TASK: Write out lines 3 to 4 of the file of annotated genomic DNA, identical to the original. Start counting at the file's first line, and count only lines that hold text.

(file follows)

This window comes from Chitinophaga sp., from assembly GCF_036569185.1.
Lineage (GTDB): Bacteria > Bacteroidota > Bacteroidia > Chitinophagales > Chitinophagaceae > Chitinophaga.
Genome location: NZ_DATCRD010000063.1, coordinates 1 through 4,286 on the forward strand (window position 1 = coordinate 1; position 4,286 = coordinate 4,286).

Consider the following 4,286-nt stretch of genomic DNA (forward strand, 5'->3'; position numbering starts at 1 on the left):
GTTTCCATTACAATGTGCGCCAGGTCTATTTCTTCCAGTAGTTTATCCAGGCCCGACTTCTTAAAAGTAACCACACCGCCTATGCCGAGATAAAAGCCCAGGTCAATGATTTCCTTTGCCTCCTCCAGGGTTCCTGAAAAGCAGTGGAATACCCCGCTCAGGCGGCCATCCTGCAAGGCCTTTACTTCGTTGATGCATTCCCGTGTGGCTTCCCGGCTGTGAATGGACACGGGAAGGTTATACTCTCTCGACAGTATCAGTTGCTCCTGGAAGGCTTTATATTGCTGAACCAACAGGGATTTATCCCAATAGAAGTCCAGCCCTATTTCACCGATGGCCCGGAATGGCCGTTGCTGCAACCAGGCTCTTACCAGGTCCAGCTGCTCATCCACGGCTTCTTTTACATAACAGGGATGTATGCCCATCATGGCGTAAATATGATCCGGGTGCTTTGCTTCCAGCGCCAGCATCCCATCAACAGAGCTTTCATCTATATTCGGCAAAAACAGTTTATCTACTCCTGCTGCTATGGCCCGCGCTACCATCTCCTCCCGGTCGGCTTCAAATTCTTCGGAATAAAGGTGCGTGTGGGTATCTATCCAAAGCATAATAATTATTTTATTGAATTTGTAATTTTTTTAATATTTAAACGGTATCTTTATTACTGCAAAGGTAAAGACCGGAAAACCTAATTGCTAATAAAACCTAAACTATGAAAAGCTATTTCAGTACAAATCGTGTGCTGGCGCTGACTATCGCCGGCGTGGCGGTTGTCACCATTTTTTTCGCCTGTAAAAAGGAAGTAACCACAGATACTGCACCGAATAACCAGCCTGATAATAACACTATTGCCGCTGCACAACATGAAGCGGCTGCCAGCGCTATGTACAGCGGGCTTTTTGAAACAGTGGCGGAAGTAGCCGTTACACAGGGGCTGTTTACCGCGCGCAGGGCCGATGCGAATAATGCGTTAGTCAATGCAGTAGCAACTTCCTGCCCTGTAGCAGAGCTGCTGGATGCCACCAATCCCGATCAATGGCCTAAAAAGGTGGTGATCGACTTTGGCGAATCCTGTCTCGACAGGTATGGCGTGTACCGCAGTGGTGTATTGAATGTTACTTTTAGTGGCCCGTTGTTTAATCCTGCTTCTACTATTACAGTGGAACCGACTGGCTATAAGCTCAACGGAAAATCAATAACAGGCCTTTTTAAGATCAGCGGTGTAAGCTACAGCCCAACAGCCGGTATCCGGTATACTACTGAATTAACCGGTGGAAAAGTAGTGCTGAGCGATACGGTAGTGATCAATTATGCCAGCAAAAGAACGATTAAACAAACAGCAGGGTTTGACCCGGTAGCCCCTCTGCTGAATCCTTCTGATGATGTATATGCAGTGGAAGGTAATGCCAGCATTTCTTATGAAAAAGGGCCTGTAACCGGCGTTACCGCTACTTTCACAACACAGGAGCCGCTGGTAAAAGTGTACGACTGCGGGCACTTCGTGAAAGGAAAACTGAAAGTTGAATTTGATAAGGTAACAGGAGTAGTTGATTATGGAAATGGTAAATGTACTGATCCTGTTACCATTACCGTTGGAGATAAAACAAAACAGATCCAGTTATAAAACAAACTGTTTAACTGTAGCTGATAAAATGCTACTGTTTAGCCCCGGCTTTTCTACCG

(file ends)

Genome location: NZ_DATCRD010000063.1, coordinates 1 through 4,286 on the forward strand (window position 1 = coordinate 1; position 4,286 = coordinate 4,286).

Consider the following 4,286-nt stretch of genomic DNA (forward strand, 5'->3'; position numbering starts at 1 on the left):